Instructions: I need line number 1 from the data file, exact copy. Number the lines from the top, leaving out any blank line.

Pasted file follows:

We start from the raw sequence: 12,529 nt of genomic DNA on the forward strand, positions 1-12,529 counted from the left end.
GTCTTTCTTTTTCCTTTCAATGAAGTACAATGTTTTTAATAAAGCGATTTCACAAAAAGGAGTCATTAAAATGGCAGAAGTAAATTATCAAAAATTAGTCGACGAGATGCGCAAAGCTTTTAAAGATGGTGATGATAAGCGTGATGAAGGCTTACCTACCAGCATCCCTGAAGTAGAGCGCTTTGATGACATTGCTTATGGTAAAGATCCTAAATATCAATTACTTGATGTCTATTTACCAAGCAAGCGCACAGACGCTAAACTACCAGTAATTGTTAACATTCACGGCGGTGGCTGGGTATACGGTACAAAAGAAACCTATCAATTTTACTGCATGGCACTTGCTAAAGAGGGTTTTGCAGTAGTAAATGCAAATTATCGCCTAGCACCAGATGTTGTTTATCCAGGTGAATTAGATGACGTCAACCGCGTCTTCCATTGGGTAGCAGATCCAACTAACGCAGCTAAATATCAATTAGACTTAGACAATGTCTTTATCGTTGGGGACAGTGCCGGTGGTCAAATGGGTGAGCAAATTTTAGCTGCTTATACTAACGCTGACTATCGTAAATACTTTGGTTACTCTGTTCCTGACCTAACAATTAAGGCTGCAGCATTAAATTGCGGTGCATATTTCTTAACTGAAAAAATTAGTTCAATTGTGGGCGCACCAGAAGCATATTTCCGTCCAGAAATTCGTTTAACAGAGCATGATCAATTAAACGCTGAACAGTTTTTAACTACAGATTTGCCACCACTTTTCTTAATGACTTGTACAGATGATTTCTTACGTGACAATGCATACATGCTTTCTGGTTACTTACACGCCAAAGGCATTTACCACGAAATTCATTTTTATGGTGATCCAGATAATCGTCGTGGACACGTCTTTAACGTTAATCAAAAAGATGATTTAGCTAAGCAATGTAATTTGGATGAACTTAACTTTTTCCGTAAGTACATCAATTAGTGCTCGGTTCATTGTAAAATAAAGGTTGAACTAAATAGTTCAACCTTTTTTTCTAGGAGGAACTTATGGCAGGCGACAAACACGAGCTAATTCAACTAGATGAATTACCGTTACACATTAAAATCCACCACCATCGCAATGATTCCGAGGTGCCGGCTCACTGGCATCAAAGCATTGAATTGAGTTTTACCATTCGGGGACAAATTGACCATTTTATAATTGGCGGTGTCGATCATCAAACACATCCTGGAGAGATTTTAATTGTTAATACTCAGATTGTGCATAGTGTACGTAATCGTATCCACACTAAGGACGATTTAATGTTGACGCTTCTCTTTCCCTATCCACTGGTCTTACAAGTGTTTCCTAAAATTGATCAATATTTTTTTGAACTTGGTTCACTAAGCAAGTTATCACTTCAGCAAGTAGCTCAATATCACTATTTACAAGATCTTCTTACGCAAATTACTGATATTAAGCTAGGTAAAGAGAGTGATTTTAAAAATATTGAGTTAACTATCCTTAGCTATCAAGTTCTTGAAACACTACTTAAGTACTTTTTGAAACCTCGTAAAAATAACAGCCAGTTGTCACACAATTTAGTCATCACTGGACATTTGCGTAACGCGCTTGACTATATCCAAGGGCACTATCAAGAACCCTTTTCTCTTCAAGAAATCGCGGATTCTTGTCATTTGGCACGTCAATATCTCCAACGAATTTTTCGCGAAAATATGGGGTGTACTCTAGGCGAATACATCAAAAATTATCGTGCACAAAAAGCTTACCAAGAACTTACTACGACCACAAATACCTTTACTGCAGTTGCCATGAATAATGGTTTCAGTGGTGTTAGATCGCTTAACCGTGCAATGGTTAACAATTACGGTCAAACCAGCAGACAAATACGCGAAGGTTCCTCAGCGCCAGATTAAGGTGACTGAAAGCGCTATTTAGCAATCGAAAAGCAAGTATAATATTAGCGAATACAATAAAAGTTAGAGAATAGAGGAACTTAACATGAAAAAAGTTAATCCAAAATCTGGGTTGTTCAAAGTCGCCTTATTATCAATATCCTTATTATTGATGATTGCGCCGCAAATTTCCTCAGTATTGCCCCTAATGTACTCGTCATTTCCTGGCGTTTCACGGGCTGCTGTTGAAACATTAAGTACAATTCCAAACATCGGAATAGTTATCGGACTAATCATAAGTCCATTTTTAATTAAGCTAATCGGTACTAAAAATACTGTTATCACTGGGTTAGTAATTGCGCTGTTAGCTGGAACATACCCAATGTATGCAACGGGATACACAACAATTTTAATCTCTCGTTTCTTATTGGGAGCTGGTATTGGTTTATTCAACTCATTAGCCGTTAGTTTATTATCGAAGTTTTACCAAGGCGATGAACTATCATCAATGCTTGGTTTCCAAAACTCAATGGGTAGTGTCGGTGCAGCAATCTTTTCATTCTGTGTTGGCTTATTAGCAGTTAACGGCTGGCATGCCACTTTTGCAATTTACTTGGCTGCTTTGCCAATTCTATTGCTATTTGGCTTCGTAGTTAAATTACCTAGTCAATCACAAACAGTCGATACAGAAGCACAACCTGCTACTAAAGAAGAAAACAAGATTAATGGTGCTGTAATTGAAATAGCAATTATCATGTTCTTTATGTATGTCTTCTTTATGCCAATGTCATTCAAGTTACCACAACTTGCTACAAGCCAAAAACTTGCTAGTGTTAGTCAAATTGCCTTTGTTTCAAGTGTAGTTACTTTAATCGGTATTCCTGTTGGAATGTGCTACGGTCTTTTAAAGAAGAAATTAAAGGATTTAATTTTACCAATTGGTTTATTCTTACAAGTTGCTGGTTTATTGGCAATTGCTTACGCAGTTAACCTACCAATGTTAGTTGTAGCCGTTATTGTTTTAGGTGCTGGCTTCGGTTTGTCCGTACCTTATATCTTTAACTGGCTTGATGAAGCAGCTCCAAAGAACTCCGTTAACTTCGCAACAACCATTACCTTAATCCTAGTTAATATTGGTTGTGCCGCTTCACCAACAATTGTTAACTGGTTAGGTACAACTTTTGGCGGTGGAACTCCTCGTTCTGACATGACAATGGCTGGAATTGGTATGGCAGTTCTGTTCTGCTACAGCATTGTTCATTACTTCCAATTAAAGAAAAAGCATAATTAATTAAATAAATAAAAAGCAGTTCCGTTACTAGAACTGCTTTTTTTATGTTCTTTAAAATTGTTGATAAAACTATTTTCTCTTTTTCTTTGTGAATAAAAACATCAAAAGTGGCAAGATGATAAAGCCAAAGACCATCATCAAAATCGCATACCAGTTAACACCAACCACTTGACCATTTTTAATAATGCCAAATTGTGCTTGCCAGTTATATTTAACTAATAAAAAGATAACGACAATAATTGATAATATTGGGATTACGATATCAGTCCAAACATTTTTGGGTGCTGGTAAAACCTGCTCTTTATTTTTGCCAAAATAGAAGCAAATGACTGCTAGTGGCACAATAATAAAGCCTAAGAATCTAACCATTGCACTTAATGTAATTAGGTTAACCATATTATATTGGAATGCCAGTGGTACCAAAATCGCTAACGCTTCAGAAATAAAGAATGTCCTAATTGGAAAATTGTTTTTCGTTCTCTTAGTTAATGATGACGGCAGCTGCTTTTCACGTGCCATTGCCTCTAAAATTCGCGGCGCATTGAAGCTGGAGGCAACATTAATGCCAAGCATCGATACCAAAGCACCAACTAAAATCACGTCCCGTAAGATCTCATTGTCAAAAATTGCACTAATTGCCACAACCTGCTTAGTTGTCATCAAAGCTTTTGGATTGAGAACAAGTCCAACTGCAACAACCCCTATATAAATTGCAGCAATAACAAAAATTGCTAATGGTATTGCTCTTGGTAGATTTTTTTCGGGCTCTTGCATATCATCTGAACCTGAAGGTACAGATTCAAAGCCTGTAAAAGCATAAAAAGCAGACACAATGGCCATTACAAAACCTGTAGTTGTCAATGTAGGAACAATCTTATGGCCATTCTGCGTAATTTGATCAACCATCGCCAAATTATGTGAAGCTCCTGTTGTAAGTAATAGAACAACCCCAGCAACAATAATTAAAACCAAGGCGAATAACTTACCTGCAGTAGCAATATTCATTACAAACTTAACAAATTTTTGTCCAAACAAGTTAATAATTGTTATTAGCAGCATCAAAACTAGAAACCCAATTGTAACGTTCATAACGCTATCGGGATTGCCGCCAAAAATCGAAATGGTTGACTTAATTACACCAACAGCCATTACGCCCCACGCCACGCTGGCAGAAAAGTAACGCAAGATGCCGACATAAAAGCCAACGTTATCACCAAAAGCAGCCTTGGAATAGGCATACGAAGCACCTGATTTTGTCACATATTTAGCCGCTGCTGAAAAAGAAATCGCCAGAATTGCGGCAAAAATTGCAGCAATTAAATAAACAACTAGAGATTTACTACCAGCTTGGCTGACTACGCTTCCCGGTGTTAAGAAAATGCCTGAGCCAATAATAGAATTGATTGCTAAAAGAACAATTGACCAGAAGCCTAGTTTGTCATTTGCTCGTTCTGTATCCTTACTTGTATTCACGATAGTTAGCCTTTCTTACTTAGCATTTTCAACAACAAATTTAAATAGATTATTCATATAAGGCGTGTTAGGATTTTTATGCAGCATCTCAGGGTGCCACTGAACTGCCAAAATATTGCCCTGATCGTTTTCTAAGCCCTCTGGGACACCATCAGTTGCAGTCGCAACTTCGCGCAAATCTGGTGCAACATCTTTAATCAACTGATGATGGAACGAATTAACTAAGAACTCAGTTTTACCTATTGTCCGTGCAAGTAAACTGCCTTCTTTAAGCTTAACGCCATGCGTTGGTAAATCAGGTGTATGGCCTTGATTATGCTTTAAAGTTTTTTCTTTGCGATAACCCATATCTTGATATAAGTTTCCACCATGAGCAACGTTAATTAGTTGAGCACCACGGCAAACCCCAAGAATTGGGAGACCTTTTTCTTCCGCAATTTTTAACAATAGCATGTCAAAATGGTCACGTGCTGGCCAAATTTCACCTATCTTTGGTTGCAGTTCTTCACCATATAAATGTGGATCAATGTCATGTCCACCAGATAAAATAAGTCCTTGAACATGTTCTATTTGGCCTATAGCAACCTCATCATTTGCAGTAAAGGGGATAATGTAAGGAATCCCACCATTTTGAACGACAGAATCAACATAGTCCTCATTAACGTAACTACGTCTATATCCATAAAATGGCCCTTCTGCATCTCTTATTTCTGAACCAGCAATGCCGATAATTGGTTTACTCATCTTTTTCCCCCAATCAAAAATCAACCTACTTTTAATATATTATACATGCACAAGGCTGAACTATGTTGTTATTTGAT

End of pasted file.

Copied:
We start from the raw sequence: 12,529 nt of genomic DNA on the forward strand, positions 1-12,529 counted from the left end.